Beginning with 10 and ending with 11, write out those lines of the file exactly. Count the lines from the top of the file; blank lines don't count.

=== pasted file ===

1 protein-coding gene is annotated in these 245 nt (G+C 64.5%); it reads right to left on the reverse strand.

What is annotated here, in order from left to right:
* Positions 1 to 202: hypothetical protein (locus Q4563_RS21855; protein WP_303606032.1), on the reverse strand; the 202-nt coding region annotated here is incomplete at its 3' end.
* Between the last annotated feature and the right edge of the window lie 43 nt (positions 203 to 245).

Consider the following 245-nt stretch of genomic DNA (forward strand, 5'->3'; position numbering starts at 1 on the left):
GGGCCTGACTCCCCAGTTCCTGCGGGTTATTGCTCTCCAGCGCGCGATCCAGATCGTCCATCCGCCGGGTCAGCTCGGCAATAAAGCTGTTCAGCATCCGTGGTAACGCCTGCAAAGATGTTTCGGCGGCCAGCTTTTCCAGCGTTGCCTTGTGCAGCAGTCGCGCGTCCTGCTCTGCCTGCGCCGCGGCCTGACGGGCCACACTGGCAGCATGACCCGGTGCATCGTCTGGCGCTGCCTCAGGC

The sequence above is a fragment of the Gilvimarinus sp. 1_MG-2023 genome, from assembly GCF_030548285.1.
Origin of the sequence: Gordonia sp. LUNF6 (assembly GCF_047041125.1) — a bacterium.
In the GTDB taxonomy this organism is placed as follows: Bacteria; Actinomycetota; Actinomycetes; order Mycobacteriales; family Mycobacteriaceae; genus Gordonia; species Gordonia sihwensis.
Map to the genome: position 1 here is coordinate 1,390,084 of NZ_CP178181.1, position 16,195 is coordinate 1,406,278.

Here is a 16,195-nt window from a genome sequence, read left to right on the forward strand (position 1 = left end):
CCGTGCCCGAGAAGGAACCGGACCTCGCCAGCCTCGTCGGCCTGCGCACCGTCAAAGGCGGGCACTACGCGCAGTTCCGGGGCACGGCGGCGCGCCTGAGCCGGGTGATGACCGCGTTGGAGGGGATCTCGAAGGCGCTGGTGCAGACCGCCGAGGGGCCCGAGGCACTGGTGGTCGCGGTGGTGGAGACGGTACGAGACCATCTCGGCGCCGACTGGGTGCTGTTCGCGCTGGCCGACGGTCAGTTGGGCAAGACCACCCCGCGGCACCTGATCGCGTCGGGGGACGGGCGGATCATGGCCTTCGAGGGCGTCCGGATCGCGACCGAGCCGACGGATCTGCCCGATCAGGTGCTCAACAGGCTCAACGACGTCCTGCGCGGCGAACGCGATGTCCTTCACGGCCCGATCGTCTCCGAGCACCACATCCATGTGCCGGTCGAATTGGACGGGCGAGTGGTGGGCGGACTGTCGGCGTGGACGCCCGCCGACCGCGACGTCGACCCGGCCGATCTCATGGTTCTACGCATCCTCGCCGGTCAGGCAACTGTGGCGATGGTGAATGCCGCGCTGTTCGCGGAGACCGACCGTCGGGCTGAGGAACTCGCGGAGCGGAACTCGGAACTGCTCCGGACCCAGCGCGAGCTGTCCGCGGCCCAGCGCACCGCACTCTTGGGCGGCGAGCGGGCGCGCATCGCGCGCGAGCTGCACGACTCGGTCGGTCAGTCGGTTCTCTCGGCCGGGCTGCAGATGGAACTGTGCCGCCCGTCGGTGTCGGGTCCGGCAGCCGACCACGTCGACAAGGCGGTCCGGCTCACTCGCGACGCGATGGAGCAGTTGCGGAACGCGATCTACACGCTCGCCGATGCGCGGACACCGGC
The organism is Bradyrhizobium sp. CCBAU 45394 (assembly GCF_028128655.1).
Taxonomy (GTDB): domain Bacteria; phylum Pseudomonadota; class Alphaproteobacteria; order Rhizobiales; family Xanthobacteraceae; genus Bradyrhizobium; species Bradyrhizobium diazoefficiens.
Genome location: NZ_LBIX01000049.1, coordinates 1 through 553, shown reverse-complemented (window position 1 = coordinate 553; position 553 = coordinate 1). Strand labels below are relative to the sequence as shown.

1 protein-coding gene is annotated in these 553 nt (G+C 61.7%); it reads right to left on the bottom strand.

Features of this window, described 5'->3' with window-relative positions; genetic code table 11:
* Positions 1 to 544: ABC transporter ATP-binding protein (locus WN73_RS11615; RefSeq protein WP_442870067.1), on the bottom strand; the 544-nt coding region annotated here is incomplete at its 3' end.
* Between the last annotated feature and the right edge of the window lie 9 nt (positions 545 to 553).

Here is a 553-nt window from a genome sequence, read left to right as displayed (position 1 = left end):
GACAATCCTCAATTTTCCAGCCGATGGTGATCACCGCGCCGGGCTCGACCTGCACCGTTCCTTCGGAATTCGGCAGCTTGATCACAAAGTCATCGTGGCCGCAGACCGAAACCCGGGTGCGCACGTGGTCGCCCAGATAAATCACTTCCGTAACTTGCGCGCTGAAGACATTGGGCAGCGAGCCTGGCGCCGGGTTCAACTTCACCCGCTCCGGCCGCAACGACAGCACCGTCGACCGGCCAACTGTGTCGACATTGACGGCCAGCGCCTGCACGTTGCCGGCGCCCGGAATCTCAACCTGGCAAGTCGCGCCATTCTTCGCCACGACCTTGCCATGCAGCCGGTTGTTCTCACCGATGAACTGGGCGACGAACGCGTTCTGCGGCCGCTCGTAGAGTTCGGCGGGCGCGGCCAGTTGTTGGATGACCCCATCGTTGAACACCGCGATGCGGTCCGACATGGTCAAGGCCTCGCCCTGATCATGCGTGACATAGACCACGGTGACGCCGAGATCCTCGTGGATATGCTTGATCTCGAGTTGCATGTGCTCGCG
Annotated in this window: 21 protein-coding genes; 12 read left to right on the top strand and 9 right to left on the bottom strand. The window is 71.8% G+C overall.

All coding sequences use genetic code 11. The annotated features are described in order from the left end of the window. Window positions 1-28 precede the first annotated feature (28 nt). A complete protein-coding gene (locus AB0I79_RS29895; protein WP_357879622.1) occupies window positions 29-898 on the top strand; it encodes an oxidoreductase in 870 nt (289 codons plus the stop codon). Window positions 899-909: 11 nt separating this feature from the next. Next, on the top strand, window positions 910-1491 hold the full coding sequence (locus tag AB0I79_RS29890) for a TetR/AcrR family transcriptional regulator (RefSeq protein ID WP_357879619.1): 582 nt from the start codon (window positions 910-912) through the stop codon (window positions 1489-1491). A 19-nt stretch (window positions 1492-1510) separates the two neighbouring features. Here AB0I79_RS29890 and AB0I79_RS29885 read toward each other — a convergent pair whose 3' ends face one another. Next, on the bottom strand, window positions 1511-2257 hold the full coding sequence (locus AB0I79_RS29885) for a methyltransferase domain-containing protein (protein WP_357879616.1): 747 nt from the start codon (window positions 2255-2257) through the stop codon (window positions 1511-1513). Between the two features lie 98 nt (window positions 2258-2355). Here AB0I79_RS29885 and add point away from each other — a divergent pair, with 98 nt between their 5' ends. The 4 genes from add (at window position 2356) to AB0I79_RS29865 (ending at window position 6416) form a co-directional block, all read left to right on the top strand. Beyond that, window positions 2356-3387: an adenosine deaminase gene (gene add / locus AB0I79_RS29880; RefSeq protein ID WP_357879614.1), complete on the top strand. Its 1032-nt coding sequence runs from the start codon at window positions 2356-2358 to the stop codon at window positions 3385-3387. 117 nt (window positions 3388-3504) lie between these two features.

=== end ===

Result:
Map to the genome: position 1 here is coordinate 1,390,084 of NZ_CP178181.1, position 16,195 is coordinate 1,406,278.

Here is a 16,195-nt window from a genome sequence, read left to right on the forward strand (position 1 = left end):